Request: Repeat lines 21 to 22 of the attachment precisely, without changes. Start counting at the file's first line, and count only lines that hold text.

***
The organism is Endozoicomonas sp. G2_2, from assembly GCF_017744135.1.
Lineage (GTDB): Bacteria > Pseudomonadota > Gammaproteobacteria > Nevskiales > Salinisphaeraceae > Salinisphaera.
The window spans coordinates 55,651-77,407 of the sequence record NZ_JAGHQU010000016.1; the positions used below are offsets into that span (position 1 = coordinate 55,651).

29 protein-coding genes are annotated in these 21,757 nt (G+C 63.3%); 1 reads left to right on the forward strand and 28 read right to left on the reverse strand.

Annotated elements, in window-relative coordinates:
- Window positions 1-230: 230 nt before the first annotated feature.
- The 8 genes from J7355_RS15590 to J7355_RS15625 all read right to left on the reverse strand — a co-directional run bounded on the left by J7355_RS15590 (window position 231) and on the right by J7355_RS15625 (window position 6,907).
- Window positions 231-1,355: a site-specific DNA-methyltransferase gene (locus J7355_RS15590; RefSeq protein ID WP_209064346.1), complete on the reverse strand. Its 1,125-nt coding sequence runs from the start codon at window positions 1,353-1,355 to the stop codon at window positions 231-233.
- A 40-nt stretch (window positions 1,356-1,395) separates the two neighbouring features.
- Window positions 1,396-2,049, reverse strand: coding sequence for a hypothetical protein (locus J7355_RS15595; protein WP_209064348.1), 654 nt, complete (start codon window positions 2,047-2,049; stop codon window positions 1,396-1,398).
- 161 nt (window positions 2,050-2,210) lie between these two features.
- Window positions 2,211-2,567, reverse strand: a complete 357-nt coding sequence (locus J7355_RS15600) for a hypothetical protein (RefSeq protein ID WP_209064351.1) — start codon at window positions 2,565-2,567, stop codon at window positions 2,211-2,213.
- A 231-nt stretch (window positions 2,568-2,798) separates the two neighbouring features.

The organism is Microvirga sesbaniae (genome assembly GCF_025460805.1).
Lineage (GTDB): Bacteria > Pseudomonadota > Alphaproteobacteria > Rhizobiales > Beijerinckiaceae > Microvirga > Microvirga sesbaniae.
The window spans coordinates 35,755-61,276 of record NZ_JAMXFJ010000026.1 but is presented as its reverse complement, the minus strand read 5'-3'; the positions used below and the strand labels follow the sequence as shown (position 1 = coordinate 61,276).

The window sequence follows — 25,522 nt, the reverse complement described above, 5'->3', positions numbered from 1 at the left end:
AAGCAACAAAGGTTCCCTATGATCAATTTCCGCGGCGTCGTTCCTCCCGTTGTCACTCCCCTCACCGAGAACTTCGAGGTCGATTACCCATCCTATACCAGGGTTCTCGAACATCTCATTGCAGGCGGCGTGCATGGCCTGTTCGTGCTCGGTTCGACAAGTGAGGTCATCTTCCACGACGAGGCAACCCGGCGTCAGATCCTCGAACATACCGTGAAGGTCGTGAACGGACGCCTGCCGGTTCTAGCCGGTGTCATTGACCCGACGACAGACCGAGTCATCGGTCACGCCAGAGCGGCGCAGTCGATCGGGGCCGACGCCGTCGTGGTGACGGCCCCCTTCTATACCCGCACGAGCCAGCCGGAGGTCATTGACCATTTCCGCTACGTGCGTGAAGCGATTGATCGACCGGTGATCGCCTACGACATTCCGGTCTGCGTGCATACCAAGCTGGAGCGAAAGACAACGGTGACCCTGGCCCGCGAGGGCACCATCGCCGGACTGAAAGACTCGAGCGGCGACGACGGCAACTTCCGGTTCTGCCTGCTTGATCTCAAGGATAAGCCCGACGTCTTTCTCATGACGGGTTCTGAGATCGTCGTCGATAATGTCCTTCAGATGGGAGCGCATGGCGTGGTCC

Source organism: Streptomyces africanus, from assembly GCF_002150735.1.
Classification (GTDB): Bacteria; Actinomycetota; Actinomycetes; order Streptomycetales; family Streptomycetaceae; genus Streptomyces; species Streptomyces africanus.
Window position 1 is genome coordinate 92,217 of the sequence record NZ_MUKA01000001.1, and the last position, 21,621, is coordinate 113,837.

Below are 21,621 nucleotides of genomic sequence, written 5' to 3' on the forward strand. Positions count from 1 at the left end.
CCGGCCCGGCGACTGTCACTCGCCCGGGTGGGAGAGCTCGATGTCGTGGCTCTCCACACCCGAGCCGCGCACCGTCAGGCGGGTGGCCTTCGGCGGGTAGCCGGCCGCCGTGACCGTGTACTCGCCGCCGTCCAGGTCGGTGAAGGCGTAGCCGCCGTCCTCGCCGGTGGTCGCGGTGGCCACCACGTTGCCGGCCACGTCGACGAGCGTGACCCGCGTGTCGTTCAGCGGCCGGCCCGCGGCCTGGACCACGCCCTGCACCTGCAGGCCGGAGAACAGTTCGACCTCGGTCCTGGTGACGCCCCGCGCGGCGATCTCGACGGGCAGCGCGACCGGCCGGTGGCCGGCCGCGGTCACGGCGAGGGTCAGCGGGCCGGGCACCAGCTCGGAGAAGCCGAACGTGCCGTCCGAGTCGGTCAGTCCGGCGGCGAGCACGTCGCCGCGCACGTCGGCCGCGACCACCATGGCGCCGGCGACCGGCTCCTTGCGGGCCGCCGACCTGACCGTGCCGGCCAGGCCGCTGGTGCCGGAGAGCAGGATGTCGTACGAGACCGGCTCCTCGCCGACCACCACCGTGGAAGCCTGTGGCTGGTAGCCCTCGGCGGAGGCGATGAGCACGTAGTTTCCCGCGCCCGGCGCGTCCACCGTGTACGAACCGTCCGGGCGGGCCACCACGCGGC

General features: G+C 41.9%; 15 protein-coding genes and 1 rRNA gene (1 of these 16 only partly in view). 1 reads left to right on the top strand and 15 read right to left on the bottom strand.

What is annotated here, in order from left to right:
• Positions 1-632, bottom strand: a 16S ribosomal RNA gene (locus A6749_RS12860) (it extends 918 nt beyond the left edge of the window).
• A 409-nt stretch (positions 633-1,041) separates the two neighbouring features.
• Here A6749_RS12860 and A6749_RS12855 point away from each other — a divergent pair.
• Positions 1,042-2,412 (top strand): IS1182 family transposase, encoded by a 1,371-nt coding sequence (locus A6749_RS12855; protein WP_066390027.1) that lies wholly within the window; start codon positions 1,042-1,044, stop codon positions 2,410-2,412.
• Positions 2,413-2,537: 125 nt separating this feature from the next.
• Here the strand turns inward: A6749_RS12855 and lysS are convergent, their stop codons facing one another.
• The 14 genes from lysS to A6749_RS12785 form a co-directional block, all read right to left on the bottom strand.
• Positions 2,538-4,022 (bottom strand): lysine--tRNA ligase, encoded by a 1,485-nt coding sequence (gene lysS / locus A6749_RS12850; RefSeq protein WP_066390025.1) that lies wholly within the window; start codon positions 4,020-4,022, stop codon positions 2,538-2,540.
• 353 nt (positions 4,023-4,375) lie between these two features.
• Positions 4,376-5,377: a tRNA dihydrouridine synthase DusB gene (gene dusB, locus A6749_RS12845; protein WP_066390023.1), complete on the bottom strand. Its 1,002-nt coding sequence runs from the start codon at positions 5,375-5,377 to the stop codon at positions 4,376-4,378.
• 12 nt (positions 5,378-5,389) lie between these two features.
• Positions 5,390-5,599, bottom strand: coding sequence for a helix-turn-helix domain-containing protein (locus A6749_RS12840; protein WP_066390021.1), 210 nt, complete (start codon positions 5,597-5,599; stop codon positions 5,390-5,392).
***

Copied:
Window position 1 is genome coordinate 92,217 of the sequence record NZ_MUKA01000001.1, and the last position, 21,621, is coordinate 113,837.

Below are 21,621 nucleotides of genomic sequence, written 5' to 3' on the forward strand. Positions count from 1 at the left end.